While the Libyan rebels continue their search for deposed dictator Muammar Qadhafi, rumors abound as to where the former despot could be hiding. Some believe he fled to Niger, others suspect that Zimbabwe or Burkina Faso have granted him asylum, and some are certain he’s still in Libya. As Qadhafi’s family and closest allies seek refuge in Algeria and Niger, it has become apparent that Qadhafi’s neighbors could be his saviors.

When Qadhafi issued a brutal crackdown on opposition forces last spring, African leaders called for an end to the violence, and some even called for Qadhafi to step down. Others, such as South Africa’s president, Jacob Zuma, sought to negotiate in an attempt to secure Qadhafi’s place in power. When talks failed and rebels advanced on Tripoli, Qadhafi’s government sought an exit plan, relying on African neighbors to harbor them.

Qadhafi has long had cordial relations with Libya’s African neighbors. Despite being of Arab ethnicity, for political convenience he has long considered himself to be African. Many African recipients of Qadhafi’s stolen oil wealth refer to him by the grandiose title of “King of Kings” and “dear brother,” as Nelson Mandela called him in 1999. Since the Arab world ignored his pleas for help during the 1990s Lockerbie sanctions debacle, Qadhafi has resented Arab leaders and sought friends closer to home. In 2007, Qadhafi rejected his allegiance to the Arab world and proclaimed that “Libya is an African country. May Allah help the Arabs and keep them away from us. We don’t want anything to do with them.”

African leaders have reciprocated, embracing Qadhafi with open arms, hailing him as a revolutionary and an independent leader who refuses to cave to foreign demands. Throughout his four decades in power, Qadhafi bought his way into the hearts of African leaders. He poured billions into African capitals, funding the construction of government offices and five-star resorts. He also catered to Muslim piety by building grand mosques, and he feted Africa’s marginalized indigenous tribal leaders, promoting himself as Africa’s unifier.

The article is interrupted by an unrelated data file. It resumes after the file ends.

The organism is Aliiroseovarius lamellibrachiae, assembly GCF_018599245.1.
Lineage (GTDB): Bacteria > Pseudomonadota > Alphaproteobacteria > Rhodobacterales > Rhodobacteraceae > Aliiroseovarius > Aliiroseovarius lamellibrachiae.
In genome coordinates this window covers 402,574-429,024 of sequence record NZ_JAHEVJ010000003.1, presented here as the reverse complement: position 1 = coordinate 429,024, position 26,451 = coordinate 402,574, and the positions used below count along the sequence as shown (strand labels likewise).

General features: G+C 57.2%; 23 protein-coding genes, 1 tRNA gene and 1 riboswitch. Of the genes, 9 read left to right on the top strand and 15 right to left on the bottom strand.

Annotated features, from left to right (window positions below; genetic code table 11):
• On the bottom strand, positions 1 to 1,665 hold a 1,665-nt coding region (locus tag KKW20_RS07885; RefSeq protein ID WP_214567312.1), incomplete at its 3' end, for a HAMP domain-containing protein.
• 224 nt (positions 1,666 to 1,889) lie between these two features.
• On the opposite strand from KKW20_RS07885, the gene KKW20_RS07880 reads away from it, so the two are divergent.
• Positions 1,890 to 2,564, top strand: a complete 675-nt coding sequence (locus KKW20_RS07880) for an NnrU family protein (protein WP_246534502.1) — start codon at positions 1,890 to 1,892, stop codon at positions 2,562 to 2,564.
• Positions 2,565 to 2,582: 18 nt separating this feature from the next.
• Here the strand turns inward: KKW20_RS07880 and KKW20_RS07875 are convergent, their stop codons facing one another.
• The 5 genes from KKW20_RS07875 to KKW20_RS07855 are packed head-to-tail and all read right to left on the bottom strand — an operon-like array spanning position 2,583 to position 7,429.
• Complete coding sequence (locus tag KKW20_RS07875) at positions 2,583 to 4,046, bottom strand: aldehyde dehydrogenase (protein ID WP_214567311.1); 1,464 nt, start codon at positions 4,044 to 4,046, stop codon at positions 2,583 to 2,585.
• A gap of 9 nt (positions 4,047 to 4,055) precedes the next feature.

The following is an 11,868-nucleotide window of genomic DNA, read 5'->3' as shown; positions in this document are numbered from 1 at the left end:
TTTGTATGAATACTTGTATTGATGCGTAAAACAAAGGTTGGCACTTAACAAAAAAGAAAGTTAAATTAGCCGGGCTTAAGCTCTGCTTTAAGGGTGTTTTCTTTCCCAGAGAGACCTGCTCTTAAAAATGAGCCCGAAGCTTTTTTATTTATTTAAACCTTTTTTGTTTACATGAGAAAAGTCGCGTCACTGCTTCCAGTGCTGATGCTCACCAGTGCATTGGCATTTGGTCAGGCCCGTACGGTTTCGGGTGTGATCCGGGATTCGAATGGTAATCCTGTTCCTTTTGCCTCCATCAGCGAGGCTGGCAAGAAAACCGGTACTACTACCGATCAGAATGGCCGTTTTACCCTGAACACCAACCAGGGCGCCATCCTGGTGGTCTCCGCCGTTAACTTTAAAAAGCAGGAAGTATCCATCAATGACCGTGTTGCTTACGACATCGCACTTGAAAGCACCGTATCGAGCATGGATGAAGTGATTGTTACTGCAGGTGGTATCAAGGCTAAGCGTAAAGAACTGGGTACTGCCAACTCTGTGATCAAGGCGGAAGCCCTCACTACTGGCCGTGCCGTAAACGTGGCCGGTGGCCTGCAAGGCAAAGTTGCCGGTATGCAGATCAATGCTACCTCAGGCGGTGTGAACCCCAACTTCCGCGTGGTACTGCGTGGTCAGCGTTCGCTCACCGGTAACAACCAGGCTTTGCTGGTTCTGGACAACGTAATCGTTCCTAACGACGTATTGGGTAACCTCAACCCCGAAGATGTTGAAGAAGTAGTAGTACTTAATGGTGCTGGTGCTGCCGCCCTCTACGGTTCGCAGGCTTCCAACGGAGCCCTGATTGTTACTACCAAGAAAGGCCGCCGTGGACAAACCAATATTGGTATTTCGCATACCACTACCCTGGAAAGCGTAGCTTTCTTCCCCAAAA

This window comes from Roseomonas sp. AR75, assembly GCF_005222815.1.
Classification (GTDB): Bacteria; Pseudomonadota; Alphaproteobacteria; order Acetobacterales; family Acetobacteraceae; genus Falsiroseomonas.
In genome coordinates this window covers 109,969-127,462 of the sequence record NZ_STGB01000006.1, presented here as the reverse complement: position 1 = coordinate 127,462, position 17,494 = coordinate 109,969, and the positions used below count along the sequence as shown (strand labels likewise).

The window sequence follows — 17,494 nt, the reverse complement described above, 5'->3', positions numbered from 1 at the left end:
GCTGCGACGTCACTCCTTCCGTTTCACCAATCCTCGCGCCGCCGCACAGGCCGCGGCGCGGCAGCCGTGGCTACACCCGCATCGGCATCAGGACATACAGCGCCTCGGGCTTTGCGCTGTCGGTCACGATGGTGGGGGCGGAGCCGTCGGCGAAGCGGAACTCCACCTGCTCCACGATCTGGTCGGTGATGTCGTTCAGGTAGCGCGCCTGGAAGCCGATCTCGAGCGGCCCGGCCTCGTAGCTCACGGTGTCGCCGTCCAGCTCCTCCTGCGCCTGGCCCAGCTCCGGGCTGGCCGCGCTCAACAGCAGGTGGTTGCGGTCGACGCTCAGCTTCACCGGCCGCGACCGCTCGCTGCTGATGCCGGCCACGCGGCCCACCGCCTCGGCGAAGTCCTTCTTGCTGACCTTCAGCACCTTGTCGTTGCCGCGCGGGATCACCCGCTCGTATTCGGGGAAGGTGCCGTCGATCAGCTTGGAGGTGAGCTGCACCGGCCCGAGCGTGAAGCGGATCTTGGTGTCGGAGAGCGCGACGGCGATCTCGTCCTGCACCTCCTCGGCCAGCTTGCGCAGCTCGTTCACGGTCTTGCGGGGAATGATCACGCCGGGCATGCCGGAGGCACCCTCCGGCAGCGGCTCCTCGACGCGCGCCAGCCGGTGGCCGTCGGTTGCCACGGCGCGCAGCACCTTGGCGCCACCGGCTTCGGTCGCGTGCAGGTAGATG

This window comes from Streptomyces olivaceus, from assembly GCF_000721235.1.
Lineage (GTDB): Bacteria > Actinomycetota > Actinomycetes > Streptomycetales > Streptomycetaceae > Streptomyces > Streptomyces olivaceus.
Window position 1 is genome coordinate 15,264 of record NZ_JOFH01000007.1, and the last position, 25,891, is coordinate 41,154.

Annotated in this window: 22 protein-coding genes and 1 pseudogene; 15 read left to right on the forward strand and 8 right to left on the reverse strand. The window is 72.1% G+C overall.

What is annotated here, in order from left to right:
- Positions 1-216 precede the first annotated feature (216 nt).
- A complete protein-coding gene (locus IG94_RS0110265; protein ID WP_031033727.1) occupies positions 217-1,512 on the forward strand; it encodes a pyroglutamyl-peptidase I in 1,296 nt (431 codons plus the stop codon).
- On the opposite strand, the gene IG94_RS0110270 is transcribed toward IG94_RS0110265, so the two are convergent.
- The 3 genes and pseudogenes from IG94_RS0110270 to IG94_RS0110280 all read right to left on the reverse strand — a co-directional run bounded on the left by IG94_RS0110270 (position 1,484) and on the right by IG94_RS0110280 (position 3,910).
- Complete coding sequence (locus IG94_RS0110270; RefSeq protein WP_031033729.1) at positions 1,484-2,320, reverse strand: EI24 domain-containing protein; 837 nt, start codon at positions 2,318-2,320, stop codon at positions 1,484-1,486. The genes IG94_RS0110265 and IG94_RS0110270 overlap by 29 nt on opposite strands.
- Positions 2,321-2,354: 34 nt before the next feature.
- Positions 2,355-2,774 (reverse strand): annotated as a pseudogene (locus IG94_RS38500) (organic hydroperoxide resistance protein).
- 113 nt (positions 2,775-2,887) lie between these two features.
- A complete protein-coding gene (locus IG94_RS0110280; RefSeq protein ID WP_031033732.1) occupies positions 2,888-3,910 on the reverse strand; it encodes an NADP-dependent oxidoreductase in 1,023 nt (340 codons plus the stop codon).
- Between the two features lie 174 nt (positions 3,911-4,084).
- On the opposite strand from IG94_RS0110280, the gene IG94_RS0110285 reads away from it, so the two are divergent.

These handouts often overshadowed Qadhafi’s appetite for instability. During the civil war in Sierra Leone, Qadhafi armed former president Charles Taylor’s Revolutionary United Front. Taylor is currently awaiting a verdict by the Special Court for Sierra Leone on charges of war crimes. In the 1970s, Qadhafi provided safe haven to various terrorist organizations and is suspected of planning the assassinations of leaders in Chad, Egypt, Saudi Arabia, Sudan, Tunisia, and Zaire. Qadhafi has also funded armed rebellions in Niger and Mali. Yet many in Africa continue to stand beside him.

As long as Qadhafi remains in hiding, the revolution lacks closure. Qadhafi’s flight to a sympathetic African neighbor would provide the Libya’s fledgling government, the Transitional National Council (TNC), with significant challenges. In addition to the long and difficult process of prosecuting the former despot, Qadhafi could mount a campaign and return to power. Furthermore, the TNC’s rebel army is disorganized and fractured. Political and military rivalries between the TNC and the army risk the total implosion of an emerging government and make both entities vulnerable to challenges from opposition factions and Qadhafi loyalists.

In order for Libya to be rebuilt and a new government to be formed, Qadhafi must be found, and those suspected of committing abuses against civilians must be brought to justice.